Cowansville Legion members taking action to right a grave injustice
Cowansville Legion member Arnold Raymond led a team of volunteers over the past weeks in a special task of remembrance. Inspired by Raymond’s decision to fashion a homemade “veteran” marker for his grandfather’s non-military grave earlier this year, the team assembled and installed 200 similar markers on “unrecognized” veterans graves across Brome-missisquoi
“It’s sad that so many veterans’ graves are not identified,” the Legion member said, arguing that more work should be done by the government to recognize and honour those soldiers who served in various conflicts over time.
The exact number of unmarked veteran’s graves in Canada is unknown, but has been estimated in the past to be as high as 30,000. Raymond speculated that a significant percentage of veterans do
not have proper markers identifying their service. In the case of this project, he started with his own grandfather because of the personal significance of the man’s sacrifices, but word spread from there to the point where he had a list of 200 local graves to mark.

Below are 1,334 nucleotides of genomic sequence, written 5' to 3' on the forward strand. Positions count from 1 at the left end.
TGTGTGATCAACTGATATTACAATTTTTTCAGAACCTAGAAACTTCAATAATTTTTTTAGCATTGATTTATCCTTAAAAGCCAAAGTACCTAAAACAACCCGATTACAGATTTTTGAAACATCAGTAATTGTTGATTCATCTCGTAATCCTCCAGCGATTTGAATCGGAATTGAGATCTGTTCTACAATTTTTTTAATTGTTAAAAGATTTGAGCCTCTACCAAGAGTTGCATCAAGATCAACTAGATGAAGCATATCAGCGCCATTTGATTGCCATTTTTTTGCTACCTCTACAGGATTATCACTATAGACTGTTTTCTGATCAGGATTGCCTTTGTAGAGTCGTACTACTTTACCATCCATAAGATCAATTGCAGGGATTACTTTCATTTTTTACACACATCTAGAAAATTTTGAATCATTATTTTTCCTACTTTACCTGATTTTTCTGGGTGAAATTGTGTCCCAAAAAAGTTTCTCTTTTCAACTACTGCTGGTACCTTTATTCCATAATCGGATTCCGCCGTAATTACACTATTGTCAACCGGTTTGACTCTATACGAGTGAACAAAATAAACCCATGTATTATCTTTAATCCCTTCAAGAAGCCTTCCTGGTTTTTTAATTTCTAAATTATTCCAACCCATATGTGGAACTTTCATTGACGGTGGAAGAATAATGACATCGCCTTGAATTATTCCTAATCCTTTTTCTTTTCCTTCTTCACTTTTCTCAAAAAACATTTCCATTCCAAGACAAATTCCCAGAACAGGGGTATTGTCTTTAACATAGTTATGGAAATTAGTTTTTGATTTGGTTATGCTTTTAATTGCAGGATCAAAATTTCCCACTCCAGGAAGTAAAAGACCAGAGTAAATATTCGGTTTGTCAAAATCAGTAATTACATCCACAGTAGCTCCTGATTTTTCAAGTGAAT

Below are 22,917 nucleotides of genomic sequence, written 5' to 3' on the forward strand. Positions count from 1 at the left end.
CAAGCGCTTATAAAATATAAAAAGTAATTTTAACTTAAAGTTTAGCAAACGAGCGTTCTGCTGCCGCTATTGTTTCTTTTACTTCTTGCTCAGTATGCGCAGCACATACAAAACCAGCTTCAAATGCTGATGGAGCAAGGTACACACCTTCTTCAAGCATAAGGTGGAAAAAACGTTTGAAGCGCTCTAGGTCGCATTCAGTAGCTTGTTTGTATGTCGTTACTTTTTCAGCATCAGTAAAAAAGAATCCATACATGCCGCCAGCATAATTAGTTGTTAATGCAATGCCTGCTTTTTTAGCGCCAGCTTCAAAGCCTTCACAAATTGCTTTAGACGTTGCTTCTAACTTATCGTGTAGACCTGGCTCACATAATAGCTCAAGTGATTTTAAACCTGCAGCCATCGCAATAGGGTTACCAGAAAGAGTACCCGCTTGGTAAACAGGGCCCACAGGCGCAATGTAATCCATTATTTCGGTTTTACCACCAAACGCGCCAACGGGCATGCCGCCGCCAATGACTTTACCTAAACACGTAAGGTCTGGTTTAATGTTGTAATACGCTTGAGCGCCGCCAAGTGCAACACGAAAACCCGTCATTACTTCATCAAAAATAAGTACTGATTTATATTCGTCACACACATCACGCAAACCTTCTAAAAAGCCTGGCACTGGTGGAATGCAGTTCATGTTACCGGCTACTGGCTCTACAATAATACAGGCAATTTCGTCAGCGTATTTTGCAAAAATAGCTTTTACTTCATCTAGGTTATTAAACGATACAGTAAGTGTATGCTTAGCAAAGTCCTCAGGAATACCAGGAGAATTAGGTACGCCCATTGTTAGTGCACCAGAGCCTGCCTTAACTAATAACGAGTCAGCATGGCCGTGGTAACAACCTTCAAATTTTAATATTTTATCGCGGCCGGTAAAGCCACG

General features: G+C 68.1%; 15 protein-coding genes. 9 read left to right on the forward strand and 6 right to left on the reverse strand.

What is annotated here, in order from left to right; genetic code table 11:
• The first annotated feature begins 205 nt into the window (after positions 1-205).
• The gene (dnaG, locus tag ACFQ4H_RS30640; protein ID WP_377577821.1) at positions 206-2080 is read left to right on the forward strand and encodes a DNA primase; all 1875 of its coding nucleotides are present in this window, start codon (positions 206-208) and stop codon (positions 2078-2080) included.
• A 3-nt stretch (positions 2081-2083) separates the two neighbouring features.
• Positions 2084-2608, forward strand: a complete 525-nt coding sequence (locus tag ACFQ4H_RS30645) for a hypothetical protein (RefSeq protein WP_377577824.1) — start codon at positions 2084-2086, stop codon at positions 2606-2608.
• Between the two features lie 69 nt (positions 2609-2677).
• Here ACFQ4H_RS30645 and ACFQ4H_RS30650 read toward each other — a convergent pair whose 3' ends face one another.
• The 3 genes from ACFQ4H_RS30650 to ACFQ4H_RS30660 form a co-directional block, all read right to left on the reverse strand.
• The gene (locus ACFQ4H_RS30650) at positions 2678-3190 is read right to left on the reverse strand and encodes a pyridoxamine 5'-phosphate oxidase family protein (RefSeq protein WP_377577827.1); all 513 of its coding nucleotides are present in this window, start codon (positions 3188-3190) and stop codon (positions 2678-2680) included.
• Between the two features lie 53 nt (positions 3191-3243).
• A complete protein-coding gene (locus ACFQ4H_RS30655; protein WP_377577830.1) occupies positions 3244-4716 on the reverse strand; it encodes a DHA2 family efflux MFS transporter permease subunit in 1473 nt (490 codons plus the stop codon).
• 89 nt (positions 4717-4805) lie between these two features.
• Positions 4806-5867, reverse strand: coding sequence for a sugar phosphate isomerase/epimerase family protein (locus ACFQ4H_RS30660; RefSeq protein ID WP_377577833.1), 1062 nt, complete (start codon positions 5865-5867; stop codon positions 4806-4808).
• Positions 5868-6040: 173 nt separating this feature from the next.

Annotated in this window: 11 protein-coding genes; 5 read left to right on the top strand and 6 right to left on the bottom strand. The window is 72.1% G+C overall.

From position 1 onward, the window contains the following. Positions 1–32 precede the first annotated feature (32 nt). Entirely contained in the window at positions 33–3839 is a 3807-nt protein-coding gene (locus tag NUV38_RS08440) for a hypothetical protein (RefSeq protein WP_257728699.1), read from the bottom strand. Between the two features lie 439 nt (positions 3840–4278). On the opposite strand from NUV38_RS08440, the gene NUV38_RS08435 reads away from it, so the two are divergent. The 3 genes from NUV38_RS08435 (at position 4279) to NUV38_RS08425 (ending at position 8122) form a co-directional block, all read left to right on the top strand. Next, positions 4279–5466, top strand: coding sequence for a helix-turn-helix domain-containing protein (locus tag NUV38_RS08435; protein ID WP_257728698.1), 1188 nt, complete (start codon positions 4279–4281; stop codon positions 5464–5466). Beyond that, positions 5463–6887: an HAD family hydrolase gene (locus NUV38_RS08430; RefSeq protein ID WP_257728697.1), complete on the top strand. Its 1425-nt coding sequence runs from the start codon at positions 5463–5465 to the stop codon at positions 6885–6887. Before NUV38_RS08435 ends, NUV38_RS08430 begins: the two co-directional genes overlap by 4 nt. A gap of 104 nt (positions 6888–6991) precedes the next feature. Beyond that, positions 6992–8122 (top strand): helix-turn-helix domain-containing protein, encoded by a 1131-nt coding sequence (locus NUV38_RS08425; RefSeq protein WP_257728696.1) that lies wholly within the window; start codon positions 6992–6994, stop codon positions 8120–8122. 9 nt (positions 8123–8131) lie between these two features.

“That’s all I can afford to do,” Raymond said, explaining that he is certain there are more graves to mark, but that he is paying for the markers out of pocket. “I don’t mind,” he clarified, “I’m just giving back what those guys gave up all those years ago.”
Veterans Affairs Canada does provide a Funeral and Burial Program, but according to the Veterans Affairs website, the eligibility criteria vary depending on the circumstances of death and financial situation of veteran in question. In June of 1996 the Last Post Fund, a not-for profit organization established to deliver the funeral and burial program, created the “Unmarked Grave Program” whose objective is to provide a permanent military-style marker for eligible Veterans who lie in unmarked graves, but unlike Raymond’s project, the Last Post Fund program is only available to eligible Veterans whose grave has not had a permanent headstone or foot marker for five years or more. “They should all be marked,” Raymond said.
Arnold Raymond worked on his grave markers alongside childhood friends, all of whom had family members who served in wars in the past